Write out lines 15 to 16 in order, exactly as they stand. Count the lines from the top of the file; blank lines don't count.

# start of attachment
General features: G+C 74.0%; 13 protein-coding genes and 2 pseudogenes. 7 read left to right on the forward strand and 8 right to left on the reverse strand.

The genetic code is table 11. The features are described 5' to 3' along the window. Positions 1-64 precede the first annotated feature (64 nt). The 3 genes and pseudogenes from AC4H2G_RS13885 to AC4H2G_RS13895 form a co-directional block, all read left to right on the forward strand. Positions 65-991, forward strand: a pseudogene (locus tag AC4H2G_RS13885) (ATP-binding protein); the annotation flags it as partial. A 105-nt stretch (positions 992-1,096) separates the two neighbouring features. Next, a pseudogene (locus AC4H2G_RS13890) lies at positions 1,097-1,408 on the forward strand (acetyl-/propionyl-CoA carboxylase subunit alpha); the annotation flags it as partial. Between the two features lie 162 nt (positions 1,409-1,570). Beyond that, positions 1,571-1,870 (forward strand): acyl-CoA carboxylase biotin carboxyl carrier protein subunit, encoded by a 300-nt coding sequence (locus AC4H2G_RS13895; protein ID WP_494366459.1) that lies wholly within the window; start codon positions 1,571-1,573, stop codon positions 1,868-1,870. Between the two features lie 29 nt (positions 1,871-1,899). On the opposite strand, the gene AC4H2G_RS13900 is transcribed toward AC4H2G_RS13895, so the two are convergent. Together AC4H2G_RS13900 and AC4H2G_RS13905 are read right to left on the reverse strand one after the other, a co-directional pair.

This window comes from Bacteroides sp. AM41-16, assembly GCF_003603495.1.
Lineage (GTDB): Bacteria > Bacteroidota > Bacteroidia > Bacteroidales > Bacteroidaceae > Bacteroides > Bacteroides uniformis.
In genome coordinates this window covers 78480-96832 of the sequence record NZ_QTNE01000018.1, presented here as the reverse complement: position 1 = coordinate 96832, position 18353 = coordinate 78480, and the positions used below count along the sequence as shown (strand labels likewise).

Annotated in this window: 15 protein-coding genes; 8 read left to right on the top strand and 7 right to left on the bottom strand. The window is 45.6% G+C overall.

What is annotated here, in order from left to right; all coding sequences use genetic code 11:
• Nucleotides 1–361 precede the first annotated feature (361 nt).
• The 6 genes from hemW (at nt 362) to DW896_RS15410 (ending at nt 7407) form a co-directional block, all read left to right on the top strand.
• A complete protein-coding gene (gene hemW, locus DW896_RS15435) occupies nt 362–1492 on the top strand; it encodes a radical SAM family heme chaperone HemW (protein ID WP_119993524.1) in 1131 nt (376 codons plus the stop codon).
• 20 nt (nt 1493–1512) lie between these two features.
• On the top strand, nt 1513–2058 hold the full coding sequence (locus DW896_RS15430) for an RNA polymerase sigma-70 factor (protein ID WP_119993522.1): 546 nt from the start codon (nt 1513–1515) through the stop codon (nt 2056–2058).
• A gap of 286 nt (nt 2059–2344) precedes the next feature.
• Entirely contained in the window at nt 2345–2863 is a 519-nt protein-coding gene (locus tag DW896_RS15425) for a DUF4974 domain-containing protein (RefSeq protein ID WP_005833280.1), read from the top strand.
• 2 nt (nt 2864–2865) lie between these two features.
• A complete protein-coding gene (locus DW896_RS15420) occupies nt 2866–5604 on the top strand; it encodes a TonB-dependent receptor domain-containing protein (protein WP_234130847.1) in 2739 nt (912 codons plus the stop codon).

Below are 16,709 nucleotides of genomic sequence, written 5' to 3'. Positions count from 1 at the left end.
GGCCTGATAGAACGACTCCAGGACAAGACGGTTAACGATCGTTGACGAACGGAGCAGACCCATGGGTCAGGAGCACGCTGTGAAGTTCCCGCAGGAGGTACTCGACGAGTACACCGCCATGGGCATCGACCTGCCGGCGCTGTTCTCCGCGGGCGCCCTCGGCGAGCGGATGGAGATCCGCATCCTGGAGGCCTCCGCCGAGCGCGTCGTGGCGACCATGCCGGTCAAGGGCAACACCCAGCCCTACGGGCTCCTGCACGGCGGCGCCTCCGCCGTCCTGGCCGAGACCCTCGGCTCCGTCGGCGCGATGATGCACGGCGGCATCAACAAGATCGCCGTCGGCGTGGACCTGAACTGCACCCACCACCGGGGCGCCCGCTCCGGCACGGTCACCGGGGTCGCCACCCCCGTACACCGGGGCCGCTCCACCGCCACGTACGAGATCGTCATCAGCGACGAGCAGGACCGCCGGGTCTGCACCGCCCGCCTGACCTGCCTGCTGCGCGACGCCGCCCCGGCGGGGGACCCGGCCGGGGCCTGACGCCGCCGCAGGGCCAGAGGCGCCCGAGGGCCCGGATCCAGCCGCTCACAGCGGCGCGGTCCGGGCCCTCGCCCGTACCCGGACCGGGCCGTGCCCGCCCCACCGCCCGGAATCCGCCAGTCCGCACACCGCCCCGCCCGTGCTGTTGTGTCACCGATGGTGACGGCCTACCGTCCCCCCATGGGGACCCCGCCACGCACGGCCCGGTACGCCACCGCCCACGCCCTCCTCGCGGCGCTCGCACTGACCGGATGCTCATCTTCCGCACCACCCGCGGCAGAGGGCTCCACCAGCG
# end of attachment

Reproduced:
• 2 nt (nt 2864–2865) lie between these two features.
• A complete protein-coding gene (locus DW896_RS15420) occupies nt 2866–5604 on the top strand; it encodes a TonB-dependent receptor domain-containing protein (protein WP_234130847.1) in 2739 nt (912 codons plus the stop codon).